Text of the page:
NEW YORK – New research suggests that a subset of focal epilepsy cases can be traced back to mosaic mutations in the brain that result from copy number alterations arising on the 1q arm of chromosome 1 during maternal meiosis. Those mutations are repaired post-zygotically in other tissue types — in contrast with somatic mosaic mutations that occur at a post-zygotic stage of fetal development.
"Our findings represent a novel mechanism through which brain mosaicism arises in development," co-senior and co-corresponding authors Tracy Bedrosian, a researcher affiliated with Nationwide Children's Hospital and Ohio State University, and Erin Heinzen, an investigator at the University of North Carolina at Chapel Hill, and their colleagues wrote in Nature Genetics on Monday.
Starting with a group of 196 individuals with focal epilepsy and brain malformations, the researchers focused in on half a dozen pediatric patients between the ages of 2 and 7 months with mosaic chromosome 1q gains and a shared set of symptoms such as infantile spasms, early-onset epilepsy, neurodevelopmental delays, and cortical dysplasia.
"Resected tissue from all six patients showed evidence of cortical malformation and hyaline astrocyte inclusions in the cortex — a relatively rare neuropathological feature previously reported in a subset of patients with epilepsy, but for which no genetic etiology has been determined," the authors explained.
With a combination of exome sequencing on brain and blood samples, fluorescence in situ hybridization, and single-cell whole-genome sequencing, the researchers searched for mosaic mutations in these six cases, alongside exome sequences for 342 controls from the North American Brain Expression Consortium and whole-genome sequences for 15 controls from the National Institute of Mental Health Data Archive's Brain Somatic Mosaicism Network.
The team's subsequent structural analyses — which included optical genome mapping or long-read sequencing on brain tissue samples for two focal epilepsy patients with chromosome 1q tetrasomy traced to meiosis and a third patient who appeared to have chromosome 1q trisomy with possible ties to mitotic cell division — suggested that five of the patients had brain-specific chromosome 1q alleles that were distinct from those found in their parents.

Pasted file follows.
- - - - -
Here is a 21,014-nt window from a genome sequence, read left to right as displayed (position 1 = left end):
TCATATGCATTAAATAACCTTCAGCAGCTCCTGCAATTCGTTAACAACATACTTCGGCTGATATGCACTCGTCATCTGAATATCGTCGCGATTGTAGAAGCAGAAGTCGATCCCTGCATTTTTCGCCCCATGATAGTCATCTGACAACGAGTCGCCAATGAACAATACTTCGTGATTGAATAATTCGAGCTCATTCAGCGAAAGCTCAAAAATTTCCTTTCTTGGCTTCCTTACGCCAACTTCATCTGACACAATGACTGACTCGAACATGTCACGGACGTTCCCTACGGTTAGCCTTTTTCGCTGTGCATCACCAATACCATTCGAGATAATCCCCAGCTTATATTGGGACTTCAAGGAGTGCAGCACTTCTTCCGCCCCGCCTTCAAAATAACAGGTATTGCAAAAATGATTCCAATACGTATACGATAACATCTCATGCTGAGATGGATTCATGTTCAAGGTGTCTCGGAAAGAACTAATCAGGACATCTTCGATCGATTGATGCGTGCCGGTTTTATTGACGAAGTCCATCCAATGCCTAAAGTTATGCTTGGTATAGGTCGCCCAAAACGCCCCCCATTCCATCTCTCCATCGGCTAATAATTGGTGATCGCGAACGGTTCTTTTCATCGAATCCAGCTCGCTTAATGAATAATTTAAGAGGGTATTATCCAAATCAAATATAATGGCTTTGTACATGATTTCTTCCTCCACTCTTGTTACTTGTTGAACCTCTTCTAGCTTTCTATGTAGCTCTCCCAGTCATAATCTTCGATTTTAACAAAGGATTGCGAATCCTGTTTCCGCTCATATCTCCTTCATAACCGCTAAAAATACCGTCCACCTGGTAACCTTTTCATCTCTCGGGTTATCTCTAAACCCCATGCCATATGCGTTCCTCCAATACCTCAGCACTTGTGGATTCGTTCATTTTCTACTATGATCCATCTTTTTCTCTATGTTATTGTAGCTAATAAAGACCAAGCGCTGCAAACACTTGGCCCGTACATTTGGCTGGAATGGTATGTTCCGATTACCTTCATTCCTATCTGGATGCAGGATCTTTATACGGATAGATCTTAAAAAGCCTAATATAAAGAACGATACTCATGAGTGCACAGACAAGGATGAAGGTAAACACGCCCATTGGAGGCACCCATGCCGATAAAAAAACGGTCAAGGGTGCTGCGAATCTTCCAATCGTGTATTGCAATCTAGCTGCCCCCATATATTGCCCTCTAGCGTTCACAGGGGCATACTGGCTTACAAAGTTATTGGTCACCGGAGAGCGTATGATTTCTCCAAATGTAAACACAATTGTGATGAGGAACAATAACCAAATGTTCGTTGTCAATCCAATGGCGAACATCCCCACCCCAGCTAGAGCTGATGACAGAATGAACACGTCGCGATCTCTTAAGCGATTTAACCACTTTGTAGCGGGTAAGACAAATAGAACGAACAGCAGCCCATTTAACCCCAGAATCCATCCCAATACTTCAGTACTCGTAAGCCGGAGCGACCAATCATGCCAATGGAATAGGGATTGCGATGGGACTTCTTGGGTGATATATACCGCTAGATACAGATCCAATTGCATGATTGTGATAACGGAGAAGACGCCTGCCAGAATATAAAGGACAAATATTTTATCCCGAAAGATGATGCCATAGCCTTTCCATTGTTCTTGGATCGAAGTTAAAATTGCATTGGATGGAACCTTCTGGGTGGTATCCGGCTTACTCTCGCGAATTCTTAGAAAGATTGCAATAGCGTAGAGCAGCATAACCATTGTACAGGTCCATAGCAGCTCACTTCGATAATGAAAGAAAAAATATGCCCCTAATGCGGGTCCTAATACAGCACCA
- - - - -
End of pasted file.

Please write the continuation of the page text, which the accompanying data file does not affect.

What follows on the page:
Together, the results were consistent with epilepsy-related chromosome 1q alterations that arose during meiosis but were subsequently rescued in non-brain tissues, the investigators explained, calling post-zygotic meiotic error rescue "an alternate origin of brain mosaicism in patients with focal epilepsy who have mosaic chromosome 1q copy number gains."
In particular, the analyses suggested that the chromosome 1q copy number changes stemmed from maternally-derived meiotic errors. Though they did not test for mosaic mutations across every tissue type, they found that the alterations were missing from blood or buccal cell samples but were enriched in the brain's astrocyte cells, where they coincided with a related gene expression signature and characteristic hyaline inclusion symptoms.
"The presence of the chr1q gain in brain tissue, while being absent from blood or buccal cells, underscores the fact that human development represents a complex interplay of developmental bottlenecks and proliferation advantages that are not yet fully understood," the authors wrote, adding that the findings "demonstrate a novel mechanism for the origin of brain chromosomal mosaicism and link brain mosaic chr1q gain to a distinct clinical phenotype including early-onset focal epilepsy, cortical malformation, and cytoplasmic hyaline astrocytic inclusions."